Spirited Reflection: Love is the Revolution
This reflection is dedicated to the late Rev. Jim Kirkwood who modeled and lived a life of Revolutionary Love.
During our weekly Wednesday morning staff meetings, my boss Rob Dalgleish often throws a fist in the air and emphatically and syllabically proclaims ‘Rev-o-lu-shon’.
These surely are revolutionary times. Times that require revolutionary responses to the social and economic crises we are facing, rather than the slow incremental changes that we generally seemed to negotiate with complex structures of power in the old world…that is, the world before the Corona virus pandemic brought human society to its knees.
Rob is in his early sixties, roughly the same age as my own father, and although we are all experiencing the pandemic through the social location of our respective race, socioeconomic class, gender and physical and mental health status, I would argue that age is a key factor in how we think about building back in the aftermath of what has been exposed.
Like most educated millennials in my early thirties, my generation and those younger than me are acutely aware that we will live into an uncertain atmospheric future on Earth. The stress on the planet from industrialization, consumerism and a growing population consuming carbon-intensive goods such as red meat are all proxies for what atmospheric scientists have been telling us for some time. For perspective on the generational gap, when my father was born in India in 1956, the population of India was under 450 Million and the population of the world was under 3 Billion. In his lifetime the population if India has mushroomed to 1.35 Billion and the world population is nearing 8 Billion. As baby boomer, my father saw the largest ever expansion of the world’s middle class but will (hopefully) not live to see the worst effects of climate collapse.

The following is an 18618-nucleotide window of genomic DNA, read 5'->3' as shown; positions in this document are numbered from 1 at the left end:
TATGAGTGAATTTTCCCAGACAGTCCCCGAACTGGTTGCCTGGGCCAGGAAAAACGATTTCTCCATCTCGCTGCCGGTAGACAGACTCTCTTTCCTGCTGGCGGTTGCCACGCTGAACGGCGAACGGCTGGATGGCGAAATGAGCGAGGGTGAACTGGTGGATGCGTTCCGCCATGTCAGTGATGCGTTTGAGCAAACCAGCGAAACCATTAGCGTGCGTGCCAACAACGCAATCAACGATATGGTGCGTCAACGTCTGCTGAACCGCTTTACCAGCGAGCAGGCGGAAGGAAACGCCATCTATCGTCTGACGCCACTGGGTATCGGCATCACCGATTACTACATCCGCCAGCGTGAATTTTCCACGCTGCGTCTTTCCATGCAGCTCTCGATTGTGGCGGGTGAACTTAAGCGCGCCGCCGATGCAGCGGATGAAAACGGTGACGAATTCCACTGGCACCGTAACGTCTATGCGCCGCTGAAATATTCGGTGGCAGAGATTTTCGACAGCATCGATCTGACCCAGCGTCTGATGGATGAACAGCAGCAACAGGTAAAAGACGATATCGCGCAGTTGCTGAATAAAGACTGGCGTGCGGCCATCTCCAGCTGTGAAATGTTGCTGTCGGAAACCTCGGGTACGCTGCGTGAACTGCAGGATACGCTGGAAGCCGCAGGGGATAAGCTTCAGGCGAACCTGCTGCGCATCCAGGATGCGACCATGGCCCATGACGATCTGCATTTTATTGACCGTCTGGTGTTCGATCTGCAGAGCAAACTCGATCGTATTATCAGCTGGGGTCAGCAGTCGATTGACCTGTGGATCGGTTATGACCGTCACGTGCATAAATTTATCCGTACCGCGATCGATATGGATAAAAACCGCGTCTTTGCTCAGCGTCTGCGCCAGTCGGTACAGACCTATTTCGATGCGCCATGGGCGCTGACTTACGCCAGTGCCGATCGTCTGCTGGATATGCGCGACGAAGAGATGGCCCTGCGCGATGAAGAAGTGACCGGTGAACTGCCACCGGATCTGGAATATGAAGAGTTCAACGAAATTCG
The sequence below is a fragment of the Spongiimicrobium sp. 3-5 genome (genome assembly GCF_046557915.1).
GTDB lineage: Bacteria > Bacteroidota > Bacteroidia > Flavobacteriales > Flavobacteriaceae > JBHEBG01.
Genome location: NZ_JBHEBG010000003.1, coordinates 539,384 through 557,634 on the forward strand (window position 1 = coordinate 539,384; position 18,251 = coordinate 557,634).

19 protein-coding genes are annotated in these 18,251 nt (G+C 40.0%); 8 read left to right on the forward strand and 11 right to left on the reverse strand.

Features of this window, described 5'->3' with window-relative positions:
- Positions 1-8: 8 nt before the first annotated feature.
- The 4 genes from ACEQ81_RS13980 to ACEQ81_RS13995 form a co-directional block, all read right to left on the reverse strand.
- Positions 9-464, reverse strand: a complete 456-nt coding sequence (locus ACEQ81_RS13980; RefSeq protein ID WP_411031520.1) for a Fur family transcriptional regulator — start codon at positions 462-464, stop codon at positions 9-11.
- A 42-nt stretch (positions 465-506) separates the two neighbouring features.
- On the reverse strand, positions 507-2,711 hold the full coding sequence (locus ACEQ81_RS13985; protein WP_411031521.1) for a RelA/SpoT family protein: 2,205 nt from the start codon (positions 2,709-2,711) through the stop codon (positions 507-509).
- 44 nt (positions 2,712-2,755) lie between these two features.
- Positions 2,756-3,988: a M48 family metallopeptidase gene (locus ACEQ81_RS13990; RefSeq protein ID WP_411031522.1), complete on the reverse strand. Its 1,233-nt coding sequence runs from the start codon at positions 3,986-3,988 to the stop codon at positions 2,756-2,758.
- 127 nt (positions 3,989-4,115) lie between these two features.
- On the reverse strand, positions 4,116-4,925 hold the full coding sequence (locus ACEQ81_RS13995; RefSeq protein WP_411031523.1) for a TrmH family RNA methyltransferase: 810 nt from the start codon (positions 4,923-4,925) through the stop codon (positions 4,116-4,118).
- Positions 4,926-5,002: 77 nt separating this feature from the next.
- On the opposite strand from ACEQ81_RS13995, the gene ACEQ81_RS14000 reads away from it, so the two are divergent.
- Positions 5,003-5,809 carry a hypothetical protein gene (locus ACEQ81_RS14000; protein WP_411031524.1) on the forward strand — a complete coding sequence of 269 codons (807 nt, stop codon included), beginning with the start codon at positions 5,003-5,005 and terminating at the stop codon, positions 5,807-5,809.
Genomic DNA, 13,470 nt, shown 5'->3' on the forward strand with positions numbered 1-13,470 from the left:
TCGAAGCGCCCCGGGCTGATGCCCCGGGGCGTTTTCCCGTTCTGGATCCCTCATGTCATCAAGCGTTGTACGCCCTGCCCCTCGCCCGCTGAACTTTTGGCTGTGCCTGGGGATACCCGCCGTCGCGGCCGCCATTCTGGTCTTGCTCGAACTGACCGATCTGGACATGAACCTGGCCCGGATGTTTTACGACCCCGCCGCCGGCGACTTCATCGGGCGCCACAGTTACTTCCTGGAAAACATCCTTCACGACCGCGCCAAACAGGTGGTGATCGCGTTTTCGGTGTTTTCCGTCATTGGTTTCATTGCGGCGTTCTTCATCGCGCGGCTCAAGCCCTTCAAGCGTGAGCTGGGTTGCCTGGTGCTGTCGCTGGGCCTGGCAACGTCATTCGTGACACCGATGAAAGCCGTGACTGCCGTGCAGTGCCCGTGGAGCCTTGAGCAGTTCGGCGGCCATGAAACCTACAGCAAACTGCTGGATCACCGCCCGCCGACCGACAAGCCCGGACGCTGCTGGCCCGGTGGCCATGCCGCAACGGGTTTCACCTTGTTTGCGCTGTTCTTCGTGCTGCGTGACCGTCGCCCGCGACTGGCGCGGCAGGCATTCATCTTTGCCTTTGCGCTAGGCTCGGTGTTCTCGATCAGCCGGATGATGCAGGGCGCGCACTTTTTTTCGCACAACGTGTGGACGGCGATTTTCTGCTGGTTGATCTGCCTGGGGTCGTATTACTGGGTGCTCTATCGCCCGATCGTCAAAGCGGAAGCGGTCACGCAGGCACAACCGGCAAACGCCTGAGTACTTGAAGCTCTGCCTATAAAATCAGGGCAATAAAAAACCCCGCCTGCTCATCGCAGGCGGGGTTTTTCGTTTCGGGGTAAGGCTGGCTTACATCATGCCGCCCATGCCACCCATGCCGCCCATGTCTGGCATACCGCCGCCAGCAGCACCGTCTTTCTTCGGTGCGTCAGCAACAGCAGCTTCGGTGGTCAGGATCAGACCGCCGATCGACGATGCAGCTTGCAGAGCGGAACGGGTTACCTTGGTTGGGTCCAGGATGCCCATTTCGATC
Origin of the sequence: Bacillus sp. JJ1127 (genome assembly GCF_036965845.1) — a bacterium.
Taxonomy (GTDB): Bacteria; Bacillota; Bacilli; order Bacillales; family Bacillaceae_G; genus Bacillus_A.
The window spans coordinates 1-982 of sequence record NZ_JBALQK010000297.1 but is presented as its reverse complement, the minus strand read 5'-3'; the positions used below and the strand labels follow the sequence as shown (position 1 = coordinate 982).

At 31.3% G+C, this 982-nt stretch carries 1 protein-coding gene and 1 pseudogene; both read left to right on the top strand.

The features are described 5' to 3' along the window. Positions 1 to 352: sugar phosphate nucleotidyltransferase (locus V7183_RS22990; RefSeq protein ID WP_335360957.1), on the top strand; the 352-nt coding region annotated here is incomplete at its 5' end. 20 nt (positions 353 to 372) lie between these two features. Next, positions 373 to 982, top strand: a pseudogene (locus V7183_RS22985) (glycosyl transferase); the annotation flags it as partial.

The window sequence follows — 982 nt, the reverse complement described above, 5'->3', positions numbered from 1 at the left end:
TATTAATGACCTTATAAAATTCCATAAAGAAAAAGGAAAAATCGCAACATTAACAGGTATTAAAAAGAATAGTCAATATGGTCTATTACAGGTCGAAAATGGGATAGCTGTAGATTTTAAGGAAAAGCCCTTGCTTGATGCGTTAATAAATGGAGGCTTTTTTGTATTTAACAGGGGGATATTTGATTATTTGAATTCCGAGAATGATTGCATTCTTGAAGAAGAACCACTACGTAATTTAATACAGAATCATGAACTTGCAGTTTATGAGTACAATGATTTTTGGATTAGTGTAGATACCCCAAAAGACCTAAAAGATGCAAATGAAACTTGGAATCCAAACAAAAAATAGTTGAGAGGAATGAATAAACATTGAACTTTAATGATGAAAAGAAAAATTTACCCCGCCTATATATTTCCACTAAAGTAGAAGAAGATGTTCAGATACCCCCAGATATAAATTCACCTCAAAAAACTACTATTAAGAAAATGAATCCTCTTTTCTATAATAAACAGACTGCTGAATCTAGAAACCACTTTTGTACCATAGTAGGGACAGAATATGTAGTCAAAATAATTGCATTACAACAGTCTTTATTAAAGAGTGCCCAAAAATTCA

On a less macro scale, my generation also faces concurrent crises of the rise of the gig economy and unprotected labour, increasingly unaffordable housing and polarized political ideologies. We so desperately need a revolution. Not only in our carbon intensive economy, how we work and how we politic with one another, but essentially in how we live in relation to one another and the earth.
I was fairly maladjusted to the old world.
It was a world in which we’d accepted so much pain and suffering as collateral damage to the economic growth our society was predicated on. For many of us with enough privilege to spend our time and energy figuring out how to build a more just world, the fallout from the virus initially seemed like an enormous opportunity.
Overnight so much of the discourse that exists on the fringes or in activist and social justice circles claimed the front pages on every newspaper; housing folks living on the streets, domestic violence, access to food, the vulnerability and social isolation of seniors. An inconvenient truth about the sense of urgency that propelled us to rethink our society is that we didn’t suddenly realized the value intrinsic in all life and decide that no one would be left behind, but rather, we could not afford for the poor and vulnerable to infect those of us higher up on the socio-economic ladder with the virus. We could no longer maintain the myth of our individualism when the virus could penetrate even the highest of fences or finest of restaurants. Lest we forget that we are one cosmic human organism on this planet and this global pandemic that is now our unitive reality began, as far as we know, with one single human being in Wuhan.
When George Floyd was murdered by the Minneapolis Police on May 25th, much of the western world was quarantined at home and had nowhere to look away. Though particularly egregious, his murder was unfortunately and by no means unprecedented. The world had no birthday parties to go to, no classes to attend, no errands to run…just hard truths to stomach and questions to ask ourselves around how we want to show up in the world. What was new, and can remain so if we seize this Kairos moment, is our individual and collective resolve to rooting out white supremacy as it manifests in our thoughts, words and actions.